By Sir John Holmes, Chair, UK Electoral Commission
The last weeks have seen significant coverage of the issue of the regulation of political campaigning, much of it focusing on two sets of linked, but very different investigations.
The Electoral Commission undertook the first of these following the General Election of 2015. We investigated the Liberal Democrat, Labour and Conservative parties and found all three had failed to meet the legal requirements for their central party, national spending returns. We fined all three to varying extents, reflecting the severity of these failures and levels of cooperation during the investigatory process. These were civil penalties for the central parties’ failure to meet the requirements of what should be included in their spending returns as set out in the Political Parties, Elections and Referendums Act 2000.
The second set of investigations were those undertaken by the police, following complaints to them from members of the public, in some instances then referred to the Crown Prosecution Service (CPS) for decisions on whether to pursue prosecutions. These were criminal investigations into whether individual candidates and agents had broken the Representation of the People Act 1983 by failing to complete their local, candidate spending returns correctly. For candidates, this requires a criminal standard of proof and knowingly intending to mislead. In relation to the national party offences investigated by the Electoral Commission such intent was not required and resulted in civil fines.
This difference of approach can create confusion for the public. Indeed, we have proposed that we should regulate candidate spending as well as party spending, to ensure consistency. However, the current laws are well established and clear on what is required. It is therefore regrettable that some have treated the outcomes of the two cases as somehow incompatible or claimed that one undermines the credibility of the other.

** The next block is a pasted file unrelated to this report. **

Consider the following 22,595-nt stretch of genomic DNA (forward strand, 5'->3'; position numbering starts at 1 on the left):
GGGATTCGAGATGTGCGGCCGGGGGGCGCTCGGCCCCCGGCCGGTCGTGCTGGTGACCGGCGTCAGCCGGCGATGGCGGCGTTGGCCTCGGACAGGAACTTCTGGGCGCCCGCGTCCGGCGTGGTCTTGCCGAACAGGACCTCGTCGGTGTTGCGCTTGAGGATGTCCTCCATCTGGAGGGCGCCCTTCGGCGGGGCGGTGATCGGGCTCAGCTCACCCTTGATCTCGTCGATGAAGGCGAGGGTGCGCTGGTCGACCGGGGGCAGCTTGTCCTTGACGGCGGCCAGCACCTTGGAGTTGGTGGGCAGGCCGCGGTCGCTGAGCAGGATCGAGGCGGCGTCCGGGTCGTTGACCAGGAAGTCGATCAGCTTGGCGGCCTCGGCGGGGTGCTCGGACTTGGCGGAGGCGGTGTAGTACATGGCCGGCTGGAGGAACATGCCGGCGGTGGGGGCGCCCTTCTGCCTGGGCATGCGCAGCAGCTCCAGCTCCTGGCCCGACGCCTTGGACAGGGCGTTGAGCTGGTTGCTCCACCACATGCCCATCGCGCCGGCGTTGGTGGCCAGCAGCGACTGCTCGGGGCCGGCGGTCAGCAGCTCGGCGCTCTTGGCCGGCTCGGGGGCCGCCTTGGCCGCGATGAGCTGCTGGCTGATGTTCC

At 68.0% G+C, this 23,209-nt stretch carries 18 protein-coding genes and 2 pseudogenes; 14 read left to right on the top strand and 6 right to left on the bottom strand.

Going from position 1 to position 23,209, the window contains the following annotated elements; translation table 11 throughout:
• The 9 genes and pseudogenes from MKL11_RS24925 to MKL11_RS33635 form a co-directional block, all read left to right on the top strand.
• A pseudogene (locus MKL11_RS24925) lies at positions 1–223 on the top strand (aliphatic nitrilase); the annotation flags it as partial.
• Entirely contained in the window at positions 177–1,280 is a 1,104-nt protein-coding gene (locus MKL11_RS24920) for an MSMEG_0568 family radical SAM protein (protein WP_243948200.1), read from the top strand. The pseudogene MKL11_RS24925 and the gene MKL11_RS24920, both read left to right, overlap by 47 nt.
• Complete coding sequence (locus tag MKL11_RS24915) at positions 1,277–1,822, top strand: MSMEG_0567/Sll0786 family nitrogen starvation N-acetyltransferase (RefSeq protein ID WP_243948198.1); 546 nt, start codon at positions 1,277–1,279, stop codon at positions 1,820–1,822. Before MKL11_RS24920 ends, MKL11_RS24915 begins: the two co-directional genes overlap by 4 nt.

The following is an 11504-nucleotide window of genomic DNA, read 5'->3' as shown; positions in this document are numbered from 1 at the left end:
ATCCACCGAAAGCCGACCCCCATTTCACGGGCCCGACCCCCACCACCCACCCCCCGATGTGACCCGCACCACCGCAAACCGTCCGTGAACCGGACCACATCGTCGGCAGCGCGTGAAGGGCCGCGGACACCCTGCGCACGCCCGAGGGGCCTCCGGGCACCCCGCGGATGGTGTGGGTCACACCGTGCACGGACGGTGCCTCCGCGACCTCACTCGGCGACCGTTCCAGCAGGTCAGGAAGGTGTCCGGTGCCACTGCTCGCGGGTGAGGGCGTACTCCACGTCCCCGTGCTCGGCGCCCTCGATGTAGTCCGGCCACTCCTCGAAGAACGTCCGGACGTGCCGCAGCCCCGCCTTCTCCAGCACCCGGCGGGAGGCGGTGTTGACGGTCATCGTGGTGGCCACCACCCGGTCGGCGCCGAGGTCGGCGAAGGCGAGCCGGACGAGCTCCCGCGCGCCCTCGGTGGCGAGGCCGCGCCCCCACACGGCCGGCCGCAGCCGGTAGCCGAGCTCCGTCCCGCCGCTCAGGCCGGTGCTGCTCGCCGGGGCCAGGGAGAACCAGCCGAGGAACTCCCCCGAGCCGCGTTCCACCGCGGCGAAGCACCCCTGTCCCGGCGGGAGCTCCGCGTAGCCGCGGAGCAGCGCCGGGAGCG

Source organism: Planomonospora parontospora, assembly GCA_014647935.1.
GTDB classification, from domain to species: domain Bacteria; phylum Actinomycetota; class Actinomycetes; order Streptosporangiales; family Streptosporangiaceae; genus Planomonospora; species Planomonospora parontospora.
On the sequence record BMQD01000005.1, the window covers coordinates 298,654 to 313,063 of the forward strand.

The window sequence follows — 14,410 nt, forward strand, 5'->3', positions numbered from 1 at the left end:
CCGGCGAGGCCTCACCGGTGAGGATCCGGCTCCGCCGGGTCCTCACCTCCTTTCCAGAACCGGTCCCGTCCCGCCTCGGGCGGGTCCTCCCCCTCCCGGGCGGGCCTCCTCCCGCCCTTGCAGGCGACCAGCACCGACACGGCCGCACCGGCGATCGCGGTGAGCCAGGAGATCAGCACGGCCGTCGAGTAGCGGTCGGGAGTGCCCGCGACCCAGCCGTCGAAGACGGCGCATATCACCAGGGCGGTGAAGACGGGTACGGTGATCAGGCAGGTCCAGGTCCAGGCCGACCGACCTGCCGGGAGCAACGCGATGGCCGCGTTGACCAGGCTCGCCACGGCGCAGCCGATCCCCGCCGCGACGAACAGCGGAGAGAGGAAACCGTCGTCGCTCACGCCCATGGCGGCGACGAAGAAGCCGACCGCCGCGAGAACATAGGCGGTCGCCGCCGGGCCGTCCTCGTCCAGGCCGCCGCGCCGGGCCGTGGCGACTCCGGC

The failings found by the Electoral Commission in the central party returns meant, in the case of the Conservatives, that some individual candidate spending returns did not include all the required spend. Indeed, the CPS indicated that this was consistent with their findings. Whether these omissions meant candidates had committed a criminal offence was then rightly investigated by the police and CPS. While the Commission referred two individuals to the police – the ‘responsible person’ at central level for both the Liberal Democrats and the Conservatives – we did not refer any individual candidates.
Ensuring transparency for the public was at the heart of Parliament’s decision to set the rules the Commission oversees. Our detailed, evidence-based investigatory reports are all available on our website. In each of the recent cases, the party concerned has paid the fine promptly. Since then, we have provided fresh guidance to political parties enabling them to strengthen their systems and understanding of the requirements. Compliance is preferable to investigation of apparent failures to follow the rules.
What does this mean for the current General Election campaign? We have one of the most transparent and strict systems in the world, not least on the issue of political finance. Elections in the UK are well run and highly respected internationally. It is important that the rules are overseen by an impartial Electoral Commission and that money continues not to play an excessive role in our democratic processes, not least because we know the public is concerned about this.
We will therefore be watching this election carefully too. Political campaigning is the lifeblood of any election or referendum, seeking to reach and inform voters and to engage in debate, and should not be fettered excessively or unnecessarily. Our role is not to stand in the way, but to understand campaigning activity, including the new possibilities offered by social media, and to ensure fairness and transparency about where money is spent to influence people’s votes.
We will continue to be proactive in providing advice and guidance to those we regulate, but at the end of the day we do not exist to serve them. The interests of the public are and must be at the centre of everything that we do. As well as closely monitoring the campaign, in the coming weeks we will be publishing weekly data on donations and loans to political parties. Following the election, we will audit and report on campaign spending, and on what changes to the regulatory regime may be required in order to secure and improve trust in our democratic processes. Maintaining public faith in the integrity of our elections will remain our principal goal.